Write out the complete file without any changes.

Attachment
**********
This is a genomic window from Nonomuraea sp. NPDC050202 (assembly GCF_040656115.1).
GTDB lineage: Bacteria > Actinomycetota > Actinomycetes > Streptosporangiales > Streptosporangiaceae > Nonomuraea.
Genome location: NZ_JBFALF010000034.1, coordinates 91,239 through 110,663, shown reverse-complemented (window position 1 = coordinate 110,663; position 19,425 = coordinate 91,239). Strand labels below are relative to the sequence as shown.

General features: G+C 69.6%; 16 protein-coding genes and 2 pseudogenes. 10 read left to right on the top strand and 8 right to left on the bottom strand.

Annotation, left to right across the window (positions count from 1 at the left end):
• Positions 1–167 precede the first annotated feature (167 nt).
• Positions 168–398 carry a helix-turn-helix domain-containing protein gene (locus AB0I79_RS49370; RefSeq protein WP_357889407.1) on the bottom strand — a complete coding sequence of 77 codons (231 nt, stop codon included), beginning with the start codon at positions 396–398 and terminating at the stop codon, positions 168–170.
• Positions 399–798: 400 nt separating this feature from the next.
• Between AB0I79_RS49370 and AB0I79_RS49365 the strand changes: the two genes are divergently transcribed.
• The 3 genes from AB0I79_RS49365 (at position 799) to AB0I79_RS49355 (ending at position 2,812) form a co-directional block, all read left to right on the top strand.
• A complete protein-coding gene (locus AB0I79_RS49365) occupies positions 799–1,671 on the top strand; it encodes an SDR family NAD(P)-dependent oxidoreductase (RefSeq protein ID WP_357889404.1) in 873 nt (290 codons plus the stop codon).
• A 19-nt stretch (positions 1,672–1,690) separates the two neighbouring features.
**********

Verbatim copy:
This is a genomic window from Nonomuraea sp. NPDC050202 (assembly GCF_040656115.1).
GTDB lineage: Bacteria > Actinomycetota > Actinomycetes > Streptosporangiales > Streptosporangiaceae > Nonomuraea.
Genome location: NZ_JBFALF010000034.1, coordinates 91,239 through 110,663, shown reverse-complemented (window position 1 = coordinate 110,663; position 19,425 = coordinate 91,239). Strand labels below are relative to the sequence as shown.

General features: G+C 69.6%; 16 protein-coding genes and 2 pseudogenes. 10 read left to right on the top strand and 8 right to left on the bottom strand.

Annotation, left to right across the window (positions count from 1 at the left end):
• Positions 1–167 precede the first annotated feature (167 nt).
• Positions 168–398 carry a helix-turn-helix domain-containing protein gene (locus AB0I79_RS49370; RefSeq protein WP_357889407.1) on the bottom strand — a complete coding sequence of 77 codons (231 nt, stop codon included), beginning with the start codon at positions 396–398 and terminating at the stop codon, positions 168–170.
• Positions 399–798: 400 nt separating this feature from the next.
• Between AB0I79_RS49370 and AB0I79_RS49365 the strand changes: the two genes are divergently transcribed.
• The 3 genes from AB0I79_RS49365 (at position 799) to AB0I79_RS49355 (ending at position 2,812) form a co-directional block, all read left to right on the top strand.
• A complete protein-coding gene (locus AB0I79_RS49365) occupies positions 799–1,671 on the top strand; it encodes an SDR family NAD(P)-dependent oxidoreductase (RefSeq protein ID WP_357889404.1) in 873 nt (290 codons plus the stop codon).
• A 19-nt stretch (positions 1,672–1,690) separates the two neighbouring features.